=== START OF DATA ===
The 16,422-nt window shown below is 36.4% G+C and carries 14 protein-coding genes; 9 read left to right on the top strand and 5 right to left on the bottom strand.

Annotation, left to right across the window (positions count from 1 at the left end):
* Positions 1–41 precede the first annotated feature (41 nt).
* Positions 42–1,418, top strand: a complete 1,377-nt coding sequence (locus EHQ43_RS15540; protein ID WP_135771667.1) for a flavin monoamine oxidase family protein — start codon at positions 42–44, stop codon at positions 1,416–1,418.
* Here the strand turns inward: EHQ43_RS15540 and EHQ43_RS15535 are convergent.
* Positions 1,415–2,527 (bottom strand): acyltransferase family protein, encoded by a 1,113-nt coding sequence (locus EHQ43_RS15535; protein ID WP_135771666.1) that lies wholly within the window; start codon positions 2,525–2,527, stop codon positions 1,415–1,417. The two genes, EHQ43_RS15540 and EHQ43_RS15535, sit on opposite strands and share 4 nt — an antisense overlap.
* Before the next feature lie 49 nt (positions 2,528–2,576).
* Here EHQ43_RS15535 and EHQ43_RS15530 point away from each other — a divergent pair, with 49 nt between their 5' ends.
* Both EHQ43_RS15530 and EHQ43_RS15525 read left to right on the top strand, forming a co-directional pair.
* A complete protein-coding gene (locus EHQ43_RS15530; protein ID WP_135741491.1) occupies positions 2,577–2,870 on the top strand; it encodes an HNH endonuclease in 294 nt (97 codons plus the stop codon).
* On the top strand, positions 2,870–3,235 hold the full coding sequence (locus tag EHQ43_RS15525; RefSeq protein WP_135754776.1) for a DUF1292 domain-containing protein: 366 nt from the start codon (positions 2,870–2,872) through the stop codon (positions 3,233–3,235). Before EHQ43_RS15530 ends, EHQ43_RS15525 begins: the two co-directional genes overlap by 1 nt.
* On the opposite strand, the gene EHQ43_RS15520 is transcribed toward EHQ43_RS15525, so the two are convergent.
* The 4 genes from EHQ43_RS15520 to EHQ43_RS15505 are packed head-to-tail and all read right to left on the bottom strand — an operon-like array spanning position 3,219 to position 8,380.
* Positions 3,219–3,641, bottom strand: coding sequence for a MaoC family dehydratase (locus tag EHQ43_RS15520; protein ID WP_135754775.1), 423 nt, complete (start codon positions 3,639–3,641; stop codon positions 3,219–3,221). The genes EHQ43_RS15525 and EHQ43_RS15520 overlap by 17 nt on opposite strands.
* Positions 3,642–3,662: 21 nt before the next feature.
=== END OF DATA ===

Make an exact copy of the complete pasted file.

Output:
The 16,422-nt window shown below is 36.4% G+C and carries 14 protein-coding genes; 9 read left to right on the top strand and 5 right to left on the bottom strand.

Annotation, left to right across the window (positions count from 1 at the left end):
* Positions 1–41 precede the first annotated feature (41 nt).
* Positions 42–1,418, top strand: a complete 1,377-nt coding sequence (locus EHQ43_RS15540; protein ID WP_135771667.1) for a flavin monoamine oxidase family protein — start codon at positions 42–44, stop codon at positions 1,416–1,418.
* Here the strand turns inward: EHQ43_RS15540 and EHQ43_RS15535 are convergent.
* Positions 1,415–2,527 (bottom strand): acyltransferase family protein, encoded by a 1,113-nt coding sequence (locus EHQ43_RS15535; protein ID WP_135771666.1) that lies wholly within the window; start codon positions 2,525–2,527, stop codon positions 1,415–1,417. The two genes, EHQ43_RS15540 and EHQ43_RS15535, sit on opposite strands and share 4 nt — an antisense overlap.
* Before the next feature lie 49 nt (positions 2,528–2,576).
* Here EHQ43_RS15535 and EHQ43_RS15530 point away from each other — a divergent pair, with 49 nt between their 5' ends.
* Both EHQ43_RS15530 and EHQ43_RS15525 read left to right on the top strand, forming a co-directional pair.
* A complete protein-coding gene (locus EHQ43_RS15530; protein ID WP_135741491.1) occupies positions 2,577–2,870 on the top strand; it encodes an HNH endonuclease in 294 nt (97 codons plus the stop codon).
* On the top strand, positions 2,870–3,235 hold the full coding sequence (locus tag EHQ43_RS15525; RefSeq protein WP_135754776.1) for a DUF1292 domain-containing protein: 366 nt from the start codon (positions 2,870–2,872) through the stop codon (positions 3,233–3,235). Before EHQ43_RS15530 ends, EHQ43_RS15525 begins: the two co-directional genes overlap by 1 nt.
* On the opposite strand, the gene EHQ43_RS15520 is transcribed toward EHQ43_RS15525, so the two are convergent.
* The 4 genes from EHQ43_RS15520 to EHQ43_RS15505 are packed head-to-tail and all read right to left on the bottom strand — an operon-like array spanning position 3,219 to position 8,380.
* Positions 3,219–3,641, bottom strand: coding sequence for a MaoC family dehydratase (locus tag EHQ43_RS15520; protein ID WP_135754775.1), 423 nt, complete (start codon positions 3,639–3,641; stop codon positions 3,219–3,221). The genes EHQ43_RS15525 and EHQ43_RS15520 overlap by 17 nt on opposite strands.
* Positions 3,642–3,662: 21 nt before the next feature.